Many of the records released by DCS contain rows of redactions that conceal the cause and circumstance of a child’s death, the nature of injuries or illnesses, and the concerns of medical professionals.
By Anita Wadhwani, The Tennessean
Newly released records from the Department of Children's Services contain substantial redactions of information that prevent the public from learning in some cases how children died, a Tennessean review has found.
One DCS file describes a 17-month-old girl found not breathing and blue after her afternoon nap. Her family had a "vast history" of DCS interventions that stretched back eight years. But lengthy redactions conceal doctors' conclusions about whether the toddler had suffered abuse or neglect before her death.
Those omissions from her file make it impossible to learn why an otherwise healthy child simply died. DCS notes say the agency closed the case without finding child abuse or neglect and before the agency had viewed the autopsy.
The girl's records are among 44 newly released DCS case files of children who had been the subject of a child abuse or neglect report at some point before they died or suffered critical injuries in the latter half of 2011 and early 2012. The files were released under court order after The Tennessean led a coalition of media groups in filing a lawsuit to gain access to the records.
Many of the records contain rows of blacked-out sentences that conceal the cause and circumstance of a child's death, the nature of injuries or illnesses, and the concerns of medical professionals. Many of the redactions appear random.
In some cases, DCS redacted autopsy results, which are routinely made public by the state's medical examiners. In other cases, DCS redactions were contradictory, concealing cause of death on some pages, while leaving it unedited elsewhere in the same child's file.
Davidson County Chancery Court Judge Carol McCoy, who ordered the records released and reviewed each one, said last week that at least 129 pages contained redactions that may have gone beyond what she ordered DCS to eliminate to protect the confidentiality of families. McCoy asked media groups to alert her to any other redactions that seemed unnecessary. The Tennessean's review revealed dozens more pages.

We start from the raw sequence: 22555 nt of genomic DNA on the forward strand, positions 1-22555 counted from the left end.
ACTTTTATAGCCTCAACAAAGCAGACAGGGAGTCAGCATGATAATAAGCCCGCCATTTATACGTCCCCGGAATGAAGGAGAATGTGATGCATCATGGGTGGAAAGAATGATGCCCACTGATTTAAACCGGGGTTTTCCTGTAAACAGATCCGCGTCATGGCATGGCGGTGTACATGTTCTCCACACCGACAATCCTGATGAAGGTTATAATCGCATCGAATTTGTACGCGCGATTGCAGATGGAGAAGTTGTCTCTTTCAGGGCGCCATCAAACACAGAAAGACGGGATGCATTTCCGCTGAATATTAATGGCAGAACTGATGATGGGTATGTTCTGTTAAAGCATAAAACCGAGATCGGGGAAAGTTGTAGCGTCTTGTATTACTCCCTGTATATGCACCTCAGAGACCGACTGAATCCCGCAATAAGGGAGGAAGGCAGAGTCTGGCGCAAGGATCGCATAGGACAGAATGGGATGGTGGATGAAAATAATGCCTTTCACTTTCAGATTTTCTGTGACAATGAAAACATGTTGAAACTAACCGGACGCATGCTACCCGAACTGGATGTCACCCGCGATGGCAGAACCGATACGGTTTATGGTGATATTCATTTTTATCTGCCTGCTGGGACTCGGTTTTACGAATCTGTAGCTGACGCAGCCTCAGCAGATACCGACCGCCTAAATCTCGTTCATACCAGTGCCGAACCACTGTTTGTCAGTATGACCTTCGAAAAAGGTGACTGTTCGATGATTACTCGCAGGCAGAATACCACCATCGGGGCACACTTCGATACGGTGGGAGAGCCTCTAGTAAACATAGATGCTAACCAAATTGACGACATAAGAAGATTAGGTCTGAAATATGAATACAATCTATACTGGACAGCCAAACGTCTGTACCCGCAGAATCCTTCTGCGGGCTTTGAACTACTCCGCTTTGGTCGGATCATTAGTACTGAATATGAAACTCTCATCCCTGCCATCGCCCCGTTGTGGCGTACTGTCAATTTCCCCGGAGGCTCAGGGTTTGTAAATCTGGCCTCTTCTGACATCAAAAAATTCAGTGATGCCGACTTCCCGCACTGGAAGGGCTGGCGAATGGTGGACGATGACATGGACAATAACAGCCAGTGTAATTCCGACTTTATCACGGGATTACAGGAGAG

Deputy Attorney General Janet Kleinfelter said in court that the redactions are required by the federal HIPAA law, which makes medical records private.
However, a DCS release of 42 children's records last month did not have the same information blackouts.
DCS spokesman Rob Johnson said the agency could not answer the newspaper's questions about the new redactions, saying state lawyers instead would communicate with the attorneys representing the media.
"Normally, we try to be as responsive as we can, but your questions are about matters that are currently before the court," Johnson said.
Media attorney Lauran Sturm said the blacked-out information is not what the court ordered.
"In two orders, the court has specified the identifying information that has to be redacted from these forms, and these latest redactions go beyond that and, in some cases, make it more difficult to see what actually happened," Sturm said.
The judge had ordered DCS to release records in batches of 50. In its first release last month, there were no such redactions and case files contained detailed information that revealed details about children's injuries and cause of death.
In the latest release, the redactions are much more extensive.
In the case of a 10-week-old boy - identified in DCS records as Case #102 - there are many paragraphs that contain more blackouts than words.
The infant's autopsy results are blacked out, as is the cause of death in at least three places. But in another part of the file, DCS left unredacted that "shaken baby syndrome" may be his cause of death.
This is not the first controversy faced by DCS over redactions.
In February, DCS officials conceded they had wrongly deleted large portions of their child fatality review team meeting minutes before releasing them to the press.
In May, The Tennessean learned that three high-ranking employees had been disciplined for removing public information from dozens of pages of internal files released to the media.